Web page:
Guiding Light of The Month

Tell me, wilt Thou grant me the marvellous power to give birth to this dawn in expectant hearts, to awaken the consciousness of men to Thy sublime presence, and in this bare and sorrowful world awaken a little of Thy true Paradise? What happiness, what riches, what terrestrial powers can equal this wonderful gift! - The Mother

Walking in Light - Fat metabolism and functions

In this issue, fat metabolism in the body and the uses of fat are briefly examined. Fats are absorbed into our body cells only in the form of fatty acids and glycerol. These are the simplest forms of fatty acids that result after their hydrolysis. This process of hydrolysis takes place in the intestinal tracts during digestion. Food contains three main forms of fats, namely, glycerides (in the form of triglycerides mainly, the storage form of fats), phospholipids and sterols (mainly cholesterol).

The primary functions of fats in the body are as follows:
• a primary energy reserve – fats provide 9 kilocalories per gram (kcal/g), compared with 4 kcal/g for carbohydrate and protein. The body is able to store more fats than it is able to store glycogen, the storage form of carbohydrates
• lipids in the blood are absorbed by liver cells to provide energy for cellular functions
• fats stored as adipose tissue in the skin serves as an insulator of heat and helps in maintaining the body temperature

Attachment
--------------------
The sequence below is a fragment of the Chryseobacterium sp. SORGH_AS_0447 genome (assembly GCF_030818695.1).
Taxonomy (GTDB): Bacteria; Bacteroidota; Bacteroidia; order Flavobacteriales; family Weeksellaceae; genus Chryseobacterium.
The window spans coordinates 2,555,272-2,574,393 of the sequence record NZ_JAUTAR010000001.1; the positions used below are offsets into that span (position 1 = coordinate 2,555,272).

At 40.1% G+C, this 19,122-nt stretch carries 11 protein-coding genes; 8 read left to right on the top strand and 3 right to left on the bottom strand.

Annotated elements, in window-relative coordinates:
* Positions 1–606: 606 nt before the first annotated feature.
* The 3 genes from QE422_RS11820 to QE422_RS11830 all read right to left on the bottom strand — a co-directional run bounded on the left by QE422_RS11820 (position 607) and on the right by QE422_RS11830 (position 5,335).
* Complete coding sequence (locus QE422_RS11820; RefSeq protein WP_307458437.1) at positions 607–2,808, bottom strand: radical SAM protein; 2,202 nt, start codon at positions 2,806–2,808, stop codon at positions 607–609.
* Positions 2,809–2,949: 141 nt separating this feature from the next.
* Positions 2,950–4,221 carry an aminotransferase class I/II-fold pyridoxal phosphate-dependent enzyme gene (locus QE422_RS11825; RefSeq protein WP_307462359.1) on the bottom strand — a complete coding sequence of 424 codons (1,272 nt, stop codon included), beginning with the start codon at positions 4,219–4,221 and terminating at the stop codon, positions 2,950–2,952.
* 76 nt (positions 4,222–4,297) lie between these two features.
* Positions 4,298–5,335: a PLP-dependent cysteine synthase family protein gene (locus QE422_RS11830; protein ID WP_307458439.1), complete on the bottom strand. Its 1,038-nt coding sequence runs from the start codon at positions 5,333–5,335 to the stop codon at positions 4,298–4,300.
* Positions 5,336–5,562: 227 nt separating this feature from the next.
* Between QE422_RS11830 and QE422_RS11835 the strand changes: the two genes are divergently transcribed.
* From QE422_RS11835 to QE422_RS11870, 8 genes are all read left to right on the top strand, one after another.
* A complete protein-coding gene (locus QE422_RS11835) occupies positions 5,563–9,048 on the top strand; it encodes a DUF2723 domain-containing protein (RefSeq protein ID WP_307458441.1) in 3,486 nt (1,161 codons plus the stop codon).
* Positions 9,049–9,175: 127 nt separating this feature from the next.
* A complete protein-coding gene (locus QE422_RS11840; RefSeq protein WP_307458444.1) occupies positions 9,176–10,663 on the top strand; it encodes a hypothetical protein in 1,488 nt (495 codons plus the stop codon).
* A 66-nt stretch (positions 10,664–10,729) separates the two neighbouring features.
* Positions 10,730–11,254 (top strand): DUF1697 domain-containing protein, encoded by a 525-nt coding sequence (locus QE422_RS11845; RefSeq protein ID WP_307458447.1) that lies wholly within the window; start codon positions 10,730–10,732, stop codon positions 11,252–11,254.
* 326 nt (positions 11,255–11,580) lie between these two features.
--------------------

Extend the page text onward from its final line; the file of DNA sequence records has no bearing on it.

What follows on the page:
• adipose tissue stored in the skin as well as around the main organs of the body, such as around the heart, the kidneys, spleen and the liver provide a cushioning effect against heavy impacts on the body such as those sustained during falls
• some lipids in the blood are used for the composition of brain cells and nerve tissue
• fats are a medium of transport of fat-soluble vitamins such as Vitamin A, D, E or K

Where increase in body weight is concerned, we will take the link from the first point under functions of fats. One reason for the gain in weight in a person is an increased consumption of calories–rich food than is needed by the body. The excess calories are converted to fats and stored in the body, irrespective of whether the energy source was from carbohydrates or from fats. Of course, the effect is compounded when one consumes fatty food, including fried and oily food, and also alcoholic beverages, all of which are rich in calories.

Reference
http://www.faqs.org/nutrition/Met-Obe/Metabolism.html
http://www.elmhurst.edu/~chm/vchembook/620fattyacid.html
http://www.home-remedies.info/diseases/arteriosclerosis.htm
- Jayanthy

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